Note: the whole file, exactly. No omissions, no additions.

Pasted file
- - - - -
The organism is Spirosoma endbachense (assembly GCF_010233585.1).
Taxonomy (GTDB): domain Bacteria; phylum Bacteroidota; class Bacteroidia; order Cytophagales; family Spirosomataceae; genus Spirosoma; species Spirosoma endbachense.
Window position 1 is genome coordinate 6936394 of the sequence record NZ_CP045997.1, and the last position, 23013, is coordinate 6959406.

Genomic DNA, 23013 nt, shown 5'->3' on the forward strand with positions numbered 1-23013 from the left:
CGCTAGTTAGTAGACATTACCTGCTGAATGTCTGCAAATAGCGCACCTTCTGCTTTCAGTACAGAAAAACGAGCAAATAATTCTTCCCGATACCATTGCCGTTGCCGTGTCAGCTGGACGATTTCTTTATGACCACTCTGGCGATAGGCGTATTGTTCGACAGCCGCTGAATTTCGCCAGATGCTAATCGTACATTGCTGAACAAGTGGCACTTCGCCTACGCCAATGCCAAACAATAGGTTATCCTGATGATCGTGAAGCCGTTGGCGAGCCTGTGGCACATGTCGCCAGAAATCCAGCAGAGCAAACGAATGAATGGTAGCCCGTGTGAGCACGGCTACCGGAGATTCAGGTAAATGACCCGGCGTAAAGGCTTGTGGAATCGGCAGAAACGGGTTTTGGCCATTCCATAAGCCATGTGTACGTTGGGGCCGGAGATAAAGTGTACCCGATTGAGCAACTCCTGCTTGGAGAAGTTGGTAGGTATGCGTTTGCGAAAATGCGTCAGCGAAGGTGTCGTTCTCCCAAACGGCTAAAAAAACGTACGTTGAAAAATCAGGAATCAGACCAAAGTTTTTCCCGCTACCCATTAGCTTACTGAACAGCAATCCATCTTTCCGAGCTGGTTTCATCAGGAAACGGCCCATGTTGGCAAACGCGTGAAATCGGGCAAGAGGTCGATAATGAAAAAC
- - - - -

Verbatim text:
The organism is Spirosoma endbachense (assembly GCF_010233585.1).
Taxonomy (GTDB): domain Bacteria; phylum Bacteroidota; class Bacteroidia; order Cytophagales; family Spirosomataceae; genus Spirosoma; species Spirosoma endbachense.
Window position 1 is genome coordinate 6936394 of the sequence record NZ_CP045997.1, and the last position, 23013, is coordinate 6959406.

Genomic DNA, 23013 nt, shown 5'->3' on the forward strand with positions numbered 1-23013 from the left:
CGCTAGTTAGTAGACATTACCTGCTGAATGTCTGCAAATAGCGCACCTTCTGCTTTCAGTACAGAAAAACGAGCAAATAATTCTTCCCGATACCATTGCCGTTGCCGTGTCAGCTGGACGATTTCTTTATGACCACTCTGGCGATAGGCGTATTGTTCGACAGCCGCTGAATTTCGCCAGATGCTAATCGTACATTGCTGAACAAGTGGCACTTCGCCTACGCCAATGCCAAACAATAGGTTATCCTGATGATCGTGAAGCCGTTGGCGAGCCTGTGGCACATGTCGCCAGAAATCCAGCAGAGCAAACGAATGAATGGTAGCCCGTGTGAGCACGGCTACCGGAGATTCAGGTAAATGACCCGGCGTAAAGGCTTGTGGAATCGGCAGAAACGGGTTTTGGCCATTCCATAAGCCATGTGTACGTTGGGGCCGGAGATAAAGTGTACCCGATTGAGCAACTCCTGCTTGGAGAAGTTGGTAGGTATGCGTTTGCGAAAATGCGTCAGCGAAGGTGTCGTTCTCCCAAACGGCTAAAAAAACGTACGTTGAAAAATCAGGAATCAGACCAAAGTTTTTCCCGCTACCCATTAGCTTACTGAACAGCAATCCATCTTTCCGAGCTGGTTTCATCAGGAAACGGCCCATGTTGGCAAACGCGTGAAATCGGGCAAGAGGTCGATAATGAAAAAC